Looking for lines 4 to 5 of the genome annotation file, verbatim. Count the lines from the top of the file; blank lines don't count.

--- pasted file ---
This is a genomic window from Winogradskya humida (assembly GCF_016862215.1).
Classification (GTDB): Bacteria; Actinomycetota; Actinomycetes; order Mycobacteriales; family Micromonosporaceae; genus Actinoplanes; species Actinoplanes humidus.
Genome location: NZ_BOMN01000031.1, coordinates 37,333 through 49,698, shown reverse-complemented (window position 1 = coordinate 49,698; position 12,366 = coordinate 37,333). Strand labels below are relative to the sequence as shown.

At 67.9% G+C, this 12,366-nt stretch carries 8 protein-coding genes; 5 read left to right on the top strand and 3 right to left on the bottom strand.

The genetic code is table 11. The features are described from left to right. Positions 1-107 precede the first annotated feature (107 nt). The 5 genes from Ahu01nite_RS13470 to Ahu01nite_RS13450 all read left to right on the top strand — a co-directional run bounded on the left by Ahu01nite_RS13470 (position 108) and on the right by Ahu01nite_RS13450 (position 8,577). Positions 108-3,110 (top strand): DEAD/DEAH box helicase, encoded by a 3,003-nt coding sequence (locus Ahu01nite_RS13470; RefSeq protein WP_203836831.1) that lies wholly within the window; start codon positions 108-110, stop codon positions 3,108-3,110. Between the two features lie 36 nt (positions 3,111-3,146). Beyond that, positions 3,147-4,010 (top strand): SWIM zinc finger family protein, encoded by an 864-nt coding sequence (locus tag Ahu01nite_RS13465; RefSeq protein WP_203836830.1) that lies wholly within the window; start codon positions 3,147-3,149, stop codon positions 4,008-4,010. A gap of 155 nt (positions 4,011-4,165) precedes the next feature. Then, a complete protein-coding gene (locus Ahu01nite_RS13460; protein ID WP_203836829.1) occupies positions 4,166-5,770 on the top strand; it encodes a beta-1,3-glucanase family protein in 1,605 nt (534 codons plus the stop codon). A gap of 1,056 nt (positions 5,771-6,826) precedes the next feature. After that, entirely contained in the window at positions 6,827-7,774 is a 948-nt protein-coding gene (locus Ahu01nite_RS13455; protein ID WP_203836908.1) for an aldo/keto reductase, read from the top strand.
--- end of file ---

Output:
At 67.9% G+C, this 12,366-nt stretch carries 8 protein-coding genes; 5 read left to right on the top strand and 3 right to left on the bottom strand.

The genetic code is table 11. The features are described from left to right. Positions 1-107 precede the first annotated feature (107 nt). The 5 genes from Ahu01nite_RS13470 to Ahu01nite_RS13450 all read left to right on the top strand — a co-directional run bounded on the left by Ahu01nite_RS13470 (position 108) and on the right by Ahu01nite_RS13450 (position 8,577). Positions 108-3,110 (top strand): DEAD/DEAH box helicase, encoded by a 3,003-nt coding sequence (locus Ahu01nite_RS13470; RefSeq protein WP_203836831.1) that lies wholly within the window; start codon positions 108-110, stop codon positions 3,108-3,110. Between the two features lie 36 nt (positions 3,111-3,146). Beyond that, positions 3,147-4,010 (top strand): SWIM zinc finger family protein, encoded by an 864-nt coding sequence (locus tag Ahu01nite_RS13465; RefSeq protein WP_203836830.1) that lies wholly within the window; start codon positions 3,147-3,149, stop codon positions 4,008-4,010. A gap of 155 nt (positions 4,011-4,165) precedes the next feature. Then, a complete protein-coding gene (locus Ahu01nite_RS13460; protein ID WP_203836829.1) occupies positions 4,166-5,770 on the top strand; it encodes a beta-1,3-glucanase family protein in 1,605 nt (534 codons plus the stop codon). A gap of 1,056 nt (positions 5,771-6,826) precedes the next feature. After that, entirely contained in the window at positions 6,827-7,774 is a 948-nt protein-coding gene (locus Ahu01nite_RS13455; protein ID WP_203836908.1) for an aldo/keto reductase, read from the top strand.